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September 8, 2015

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Keeping safety at the heart of the warehouse operation

factory-700591_640By Neil Griffiths

Warehouse environments are hectic places at the best of times. The sheer amount of people working under one roof to process packages, move freight  and load and unload vehicles means that safety must be considered at all times if incidents are to be avoided.  Turning a blind eye to potential safety risks and failing to encourage and maintain safe behaviour among staff could lead to serious harm or injury.

For some companies, safety can slip as they race to create a more efficient, first class service for customers. Simply seeing safety management as a ‘tick in the box’ that doesn’t need to be revisited or revised carries a high level of risk, especially during busy periods. It is at times of increased demand that incidents are most likely to happen and promoting best-practice is vital.

It is important to take a holistic approach to the management of health and safety by considering the task, the working environment, equipment used and the person carrying out the task.  Good practical safety standards combined with safe behaviour should therefore be part and parcel of an efficient warehouse operation.

Safety experts are more and more looking at the use of technology to mitigate safety risk and reduce the risk of human error. For example, supplying all operatives with technology that monitors their movement and posture means training needs can be quickly identified and addressed.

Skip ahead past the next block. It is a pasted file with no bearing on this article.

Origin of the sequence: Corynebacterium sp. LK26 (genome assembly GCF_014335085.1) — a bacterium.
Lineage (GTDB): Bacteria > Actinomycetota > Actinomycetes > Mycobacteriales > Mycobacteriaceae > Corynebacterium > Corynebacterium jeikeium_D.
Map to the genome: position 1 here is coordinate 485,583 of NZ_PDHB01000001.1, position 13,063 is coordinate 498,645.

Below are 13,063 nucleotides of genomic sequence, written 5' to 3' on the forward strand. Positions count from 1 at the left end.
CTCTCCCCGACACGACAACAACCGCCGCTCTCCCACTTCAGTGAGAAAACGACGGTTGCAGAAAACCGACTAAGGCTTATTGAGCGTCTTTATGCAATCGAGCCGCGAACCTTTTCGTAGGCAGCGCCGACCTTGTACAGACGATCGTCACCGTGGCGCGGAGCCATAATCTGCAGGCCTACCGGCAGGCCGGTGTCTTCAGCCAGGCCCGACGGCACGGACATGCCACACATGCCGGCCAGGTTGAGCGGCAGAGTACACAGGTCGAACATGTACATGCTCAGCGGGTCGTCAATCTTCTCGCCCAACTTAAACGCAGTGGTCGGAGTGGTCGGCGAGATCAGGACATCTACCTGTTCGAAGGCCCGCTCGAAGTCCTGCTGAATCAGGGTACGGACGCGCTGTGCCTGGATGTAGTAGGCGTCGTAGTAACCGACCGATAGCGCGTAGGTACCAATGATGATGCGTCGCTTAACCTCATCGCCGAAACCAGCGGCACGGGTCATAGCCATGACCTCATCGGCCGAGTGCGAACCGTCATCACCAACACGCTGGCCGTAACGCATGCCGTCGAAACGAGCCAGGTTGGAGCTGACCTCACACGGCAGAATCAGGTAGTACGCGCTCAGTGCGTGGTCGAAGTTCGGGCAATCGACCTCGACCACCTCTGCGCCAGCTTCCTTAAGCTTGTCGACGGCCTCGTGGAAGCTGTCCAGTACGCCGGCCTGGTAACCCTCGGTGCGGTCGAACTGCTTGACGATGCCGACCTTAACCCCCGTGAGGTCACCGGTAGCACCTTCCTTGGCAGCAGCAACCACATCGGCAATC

Accidental vehicle drive away is a significant safety risk and relies upon safe systems of work being strictly followed by warehouse and driver teams.  Technology is available which can reduce the risk of human error and prevent a potentially serious incident.

This commitment to look at new ways to reduce safety risks makes good business sense as any incident could injure a valuable member of the warehouse team and affect operational efficiency.  Being aware of existing hazards and how to avoid them is only half of the story. Warehouse operatives are in an ideal position to report on ‘near misses’ or situations where an incident may have occurred. This then allows managers, employees and health and safety experts to assess how a process or working practice needs to change in order to reduce or eliminate the risk.

Warehouse spaces are lively by nature and although health and safety measures are implemented as preventative steps to protect employees, sometimes incidents do occur. There is a strict protocol that should be followed to investigate, identify the causes and introduce corrective or preventative action. The investigation should capture information about what happened, who was involved, when, where, how and why the incident occurred.  Interviewing everyone involved is a crucial part of the investigation process.   Attention to detail here helps get to the root cause of the incident quickly and lead to an analysis of how the incident could have been prevented and whether procedures need to be reviewed and revised.